Author(s): Mahat G, Scoloveno MA
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Abstract AIM: This paper reports an exploration of Nepalese adolescents' knowledge, attitudes and beliefs of HIV/AIDS. BACKGROUND: Nepal is confronted with an increasing incidence of HIV/AIDS among adolescents and young adults. A priority of nurses and other health professionals in Nepal is the prevention of the spread of HIV infection. The first step in prevention is assessing the HIV/AIDS knowledge, attitudes and beliefs of adolescents. METHODS: A cross-sectional correlational design was carried out in 2003 in a private school in Kathmandu, Nepal. A total of 150 adolescents participated in the study. Two instruments were used: a demographic questionnaire and the Youth Survey, which included questions on knowledge, attitudes and beliefs. FINDINGS: The majority of the adolescents had a moderate level of overall HIV/AIDS knowledge, but lacked knowledge in the areas of mode of transmission and prevention of HIV/AIDS. Approximately 79\% thought that AIDS was a big problem and 67\% were afraid of getting AIDS. However, only 16.7\% reported that they were likely to get AIDS, and 18.7\% did not perceive living in Kathmandu as a risk for HIV/AIDS. CONCLUSION: The findings of this study will help policymakers and healthcare professionals develop a culturally sensitive and needs specific educational programme for urban Nepalese adolescents. The findings may also have lessons for public health and school nurses working in similar contexts. Nurses, and more specifically public health nurses in Nepal, need to play an active role in the development and implementation of educational programs on HIV/AIDS. Research needs to be done in rural as well as urban areas of Nepal on adolescents' HIV/AIDS knowledge, attitudes and beliefs.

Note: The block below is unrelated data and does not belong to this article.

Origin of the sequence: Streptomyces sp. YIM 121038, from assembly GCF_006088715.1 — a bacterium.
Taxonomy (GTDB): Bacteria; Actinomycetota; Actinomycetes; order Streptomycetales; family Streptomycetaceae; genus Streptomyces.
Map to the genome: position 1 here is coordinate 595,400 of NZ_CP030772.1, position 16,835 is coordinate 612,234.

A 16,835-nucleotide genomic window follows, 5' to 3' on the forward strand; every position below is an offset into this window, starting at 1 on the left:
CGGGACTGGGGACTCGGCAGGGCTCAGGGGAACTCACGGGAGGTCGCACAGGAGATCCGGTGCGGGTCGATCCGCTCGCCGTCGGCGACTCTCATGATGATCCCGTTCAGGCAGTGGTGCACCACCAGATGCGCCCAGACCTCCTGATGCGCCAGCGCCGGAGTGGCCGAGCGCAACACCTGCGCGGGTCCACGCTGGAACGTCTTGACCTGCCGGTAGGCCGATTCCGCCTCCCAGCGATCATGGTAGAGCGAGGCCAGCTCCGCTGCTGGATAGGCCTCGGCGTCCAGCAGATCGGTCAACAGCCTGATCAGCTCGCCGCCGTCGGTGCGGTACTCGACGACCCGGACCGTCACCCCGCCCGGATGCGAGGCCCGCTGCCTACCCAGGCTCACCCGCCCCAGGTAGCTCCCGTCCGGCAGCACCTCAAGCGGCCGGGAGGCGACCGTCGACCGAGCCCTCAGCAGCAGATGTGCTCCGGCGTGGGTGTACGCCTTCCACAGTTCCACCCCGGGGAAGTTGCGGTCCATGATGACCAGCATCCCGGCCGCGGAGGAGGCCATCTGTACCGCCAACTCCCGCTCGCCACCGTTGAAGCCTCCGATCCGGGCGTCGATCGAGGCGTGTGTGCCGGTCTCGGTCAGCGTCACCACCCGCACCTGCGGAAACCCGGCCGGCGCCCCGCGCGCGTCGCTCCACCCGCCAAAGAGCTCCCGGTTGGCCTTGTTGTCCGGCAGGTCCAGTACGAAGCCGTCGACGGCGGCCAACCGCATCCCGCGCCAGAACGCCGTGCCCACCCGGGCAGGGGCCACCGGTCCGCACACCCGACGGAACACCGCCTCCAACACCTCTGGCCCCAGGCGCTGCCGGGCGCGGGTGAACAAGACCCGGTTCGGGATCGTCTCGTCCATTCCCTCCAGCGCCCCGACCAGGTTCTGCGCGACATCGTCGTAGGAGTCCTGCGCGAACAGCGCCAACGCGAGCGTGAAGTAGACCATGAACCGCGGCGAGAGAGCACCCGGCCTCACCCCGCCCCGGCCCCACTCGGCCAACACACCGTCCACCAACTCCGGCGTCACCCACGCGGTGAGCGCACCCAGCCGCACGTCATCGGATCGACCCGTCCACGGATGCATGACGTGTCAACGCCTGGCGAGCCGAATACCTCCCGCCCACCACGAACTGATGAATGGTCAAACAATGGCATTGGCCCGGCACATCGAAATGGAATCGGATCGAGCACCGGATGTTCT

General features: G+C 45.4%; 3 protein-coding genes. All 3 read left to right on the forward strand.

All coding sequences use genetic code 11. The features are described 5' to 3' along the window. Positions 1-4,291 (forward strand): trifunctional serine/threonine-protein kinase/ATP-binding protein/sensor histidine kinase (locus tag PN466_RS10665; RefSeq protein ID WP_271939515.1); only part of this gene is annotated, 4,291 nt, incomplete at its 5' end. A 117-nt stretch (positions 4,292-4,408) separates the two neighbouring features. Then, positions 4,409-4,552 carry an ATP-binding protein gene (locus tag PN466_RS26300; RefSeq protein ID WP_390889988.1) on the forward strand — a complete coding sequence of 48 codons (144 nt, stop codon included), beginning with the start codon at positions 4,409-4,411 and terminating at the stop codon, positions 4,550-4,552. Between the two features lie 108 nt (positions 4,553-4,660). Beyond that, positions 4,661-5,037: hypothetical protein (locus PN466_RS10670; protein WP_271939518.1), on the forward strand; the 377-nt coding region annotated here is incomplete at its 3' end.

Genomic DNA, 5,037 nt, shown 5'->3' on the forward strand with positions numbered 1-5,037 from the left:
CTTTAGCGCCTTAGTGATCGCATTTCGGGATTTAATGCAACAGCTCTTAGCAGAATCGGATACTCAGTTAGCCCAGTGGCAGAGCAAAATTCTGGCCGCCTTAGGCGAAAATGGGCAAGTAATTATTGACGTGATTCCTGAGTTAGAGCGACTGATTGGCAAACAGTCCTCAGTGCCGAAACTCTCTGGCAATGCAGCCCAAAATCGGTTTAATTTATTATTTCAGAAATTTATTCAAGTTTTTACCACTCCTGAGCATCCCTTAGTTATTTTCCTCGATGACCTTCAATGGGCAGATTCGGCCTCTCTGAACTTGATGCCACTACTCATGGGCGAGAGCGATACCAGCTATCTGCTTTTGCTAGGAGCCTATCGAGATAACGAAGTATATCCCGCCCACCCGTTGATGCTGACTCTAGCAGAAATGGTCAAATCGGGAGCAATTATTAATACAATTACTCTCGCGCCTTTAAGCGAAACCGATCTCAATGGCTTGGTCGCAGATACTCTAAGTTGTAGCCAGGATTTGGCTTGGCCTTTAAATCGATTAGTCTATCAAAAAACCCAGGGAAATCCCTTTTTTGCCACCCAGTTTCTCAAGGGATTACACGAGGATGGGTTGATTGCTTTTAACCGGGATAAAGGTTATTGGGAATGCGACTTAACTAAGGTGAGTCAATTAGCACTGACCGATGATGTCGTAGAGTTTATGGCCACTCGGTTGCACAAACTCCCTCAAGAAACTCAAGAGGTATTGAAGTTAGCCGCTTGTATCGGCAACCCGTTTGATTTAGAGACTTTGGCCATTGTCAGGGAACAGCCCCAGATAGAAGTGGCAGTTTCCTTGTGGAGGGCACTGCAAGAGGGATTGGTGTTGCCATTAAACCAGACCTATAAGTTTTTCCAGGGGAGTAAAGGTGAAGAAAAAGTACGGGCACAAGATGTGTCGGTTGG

This article was published in J Adv Nurs
and referenced in Journal of AIDS & Clinical Research